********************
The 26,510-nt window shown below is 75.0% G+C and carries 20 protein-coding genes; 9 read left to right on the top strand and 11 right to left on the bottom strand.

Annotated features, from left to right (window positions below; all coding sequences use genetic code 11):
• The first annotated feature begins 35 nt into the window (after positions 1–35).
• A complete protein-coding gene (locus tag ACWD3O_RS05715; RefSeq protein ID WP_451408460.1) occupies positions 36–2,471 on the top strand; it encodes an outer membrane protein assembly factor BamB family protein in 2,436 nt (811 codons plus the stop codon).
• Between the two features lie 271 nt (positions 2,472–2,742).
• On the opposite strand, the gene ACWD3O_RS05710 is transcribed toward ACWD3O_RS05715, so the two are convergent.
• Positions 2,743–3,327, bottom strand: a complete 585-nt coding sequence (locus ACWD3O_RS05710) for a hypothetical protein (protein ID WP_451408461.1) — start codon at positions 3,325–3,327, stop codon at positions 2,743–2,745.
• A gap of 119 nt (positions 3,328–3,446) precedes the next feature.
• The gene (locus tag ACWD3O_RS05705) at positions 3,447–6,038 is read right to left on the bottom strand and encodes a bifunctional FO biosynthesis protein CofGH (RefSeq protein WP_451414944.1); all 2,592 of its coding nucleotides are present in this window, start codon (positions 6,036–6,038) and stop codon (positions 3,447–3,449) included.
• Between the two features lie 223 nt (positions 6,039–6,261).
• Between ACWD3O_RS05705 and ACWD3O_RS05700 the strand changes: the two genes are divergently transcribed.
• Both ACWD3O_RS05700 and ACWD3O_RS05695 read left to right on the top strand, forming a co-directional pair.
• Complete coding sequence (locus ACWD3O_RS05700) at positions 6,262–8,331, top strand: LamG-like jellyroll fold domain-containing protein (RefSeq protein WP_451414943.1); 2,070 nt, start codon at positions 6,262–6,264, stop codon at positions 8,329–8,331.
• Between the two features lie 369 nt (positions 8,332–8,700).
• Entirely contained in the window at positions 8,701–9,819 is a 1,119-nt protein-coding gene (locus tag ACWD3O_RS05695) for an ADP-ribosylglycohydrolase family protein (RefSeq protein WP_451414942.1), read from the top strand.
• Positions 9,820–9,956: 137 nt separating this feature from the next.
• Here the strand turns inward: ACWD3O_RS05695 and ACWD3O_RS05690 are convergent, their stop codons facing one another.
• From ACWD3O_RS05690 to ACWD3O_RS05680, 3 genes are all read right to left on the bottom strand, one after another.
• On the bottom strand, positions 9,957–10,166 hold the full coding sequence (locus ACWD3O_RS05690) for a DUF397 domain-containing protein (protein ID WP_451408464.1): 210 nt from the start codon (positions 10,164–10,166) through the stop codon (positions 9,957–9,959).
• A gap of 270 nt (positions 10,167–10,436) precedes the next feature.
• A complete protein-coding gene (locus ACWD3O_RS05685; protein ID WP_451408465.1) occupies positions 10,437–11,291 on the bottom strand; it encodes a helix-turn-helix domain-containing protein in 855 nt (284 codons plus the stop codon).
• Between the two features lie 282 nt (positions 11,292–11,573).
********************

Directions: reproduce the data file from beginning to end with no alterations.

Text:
The 26,510-nt window shown below is 75.0% G+C and carries 20 protein-coding genes; 9 read left to right on the top strand and 11 right to left on the bottom strand.

Annotated features, from left to right (window positions below; all coding sequences use genetic code 11):
• The first annotated feature begins 35 nt into the window (after positions 1–35).
• A complete protein-coding gene (locus tag ACWD3O_RS05715; RefSeq protein ID WP_451408460.1) occupies positions 36–2,471 on the top strand; it encodes an outer membrane protein assembly factor BamB family protein in 2,436 nt (811 codons plus the stop codon).
• Between the two features lie 271 nt (positions 2,472–2,742).
• On the opposite strand, the gene ACWD3O_RS05710 is transcribed toward ACWD3O_RS05715, so the two are convergent.
• Positions 2,743–3,327, bottom strand: a complete 585-nt coding sequence (locus ACWD3O_RS05710) for a hypothetical protein (protein ID WP_451408461.1) — start codon at positions 3,325–3,327, stop codon at positions 2,743–2,745.
• A gap of 119 nt (positions 3,328–3,446) precedes the next feature.
• The gene (locus tag ACWD3O_RS05705) at positions 3,447–6,038 is read right to left on the bottom strand and encodes a bifunctional FO biosynthesis protein CofGH (RefSeq protein WP_451414944.1); all 2,592 of its coding nucleotides are present in this window, start codon (positions 6,036–6,038) and stop codon (positions 3,447–3,449) included.
• Between the two features lie 223 nt (positions 6,039–6,261).
• Between ACWD3O_RS05705 and ACWD3O_RS05700 the strand changes: the two genes are divergently transcribed.
• Both ACWD3O_RS05700 and ACWD3O_RS05695 read left to right on the top strand, forming a co-directional pair.
• Complete coding sequence (locus ACWD3O_RS05700) at positions 6,262–8,331, top strand: LamG-like jellyroll fold domain-containing protein (RefSeq protein WP_451414943.1); 2,070 nt, start codon at positions 6,262–6,264, stop codon at positions 8,329–8,331.
• Between the two features lie 369 nt (positions 8,332–8,700).
• Entirely contained in the window at positions 8,701–9,819 is a 1,119-nt protein-coding gene (locus tag ACWD3O_RS05695) for an ADP-ribosylglycohydrolase family protein (RefSeq protein WP_451414942.1), read from the top strand.
• Positions 9,820–9,956: 137 nt separating this feature from the next.
• Here the strand turns inward: ACWD3O_RS05695 and ACWD3O_RS05690 are convergent, their stop codons facing one another.
• From ACWD3O_RS05690 to ACWD3O_RS05680, 3 genes are all read right to left on the bottom strand, one after another.
• On the bottom strand, positions 9,957–10,166 hold the full coding sequence (locus ACWD3O_RS05690) for a DUF397 domain-containing protein (protein ID WP_451408464.1): 210 nt from the start codon (positions 10,164–10,166) through the stop codon (positions 9,957–9,959).
• A gap of 270 nt (positions 10,167–10,436) precedes the next feature.
• A complete protein-coding gene (locus ACWD3O_RS05685; protein ID WP_451408465.1) occupies positions 10,437–11,291 on the bottom strand; it encodes a helix-turn-helix domain-containing protein in 855 nt (284 codons plus the stop codon).
• Between the two features lie 282 nt (positions 11,292–11,573).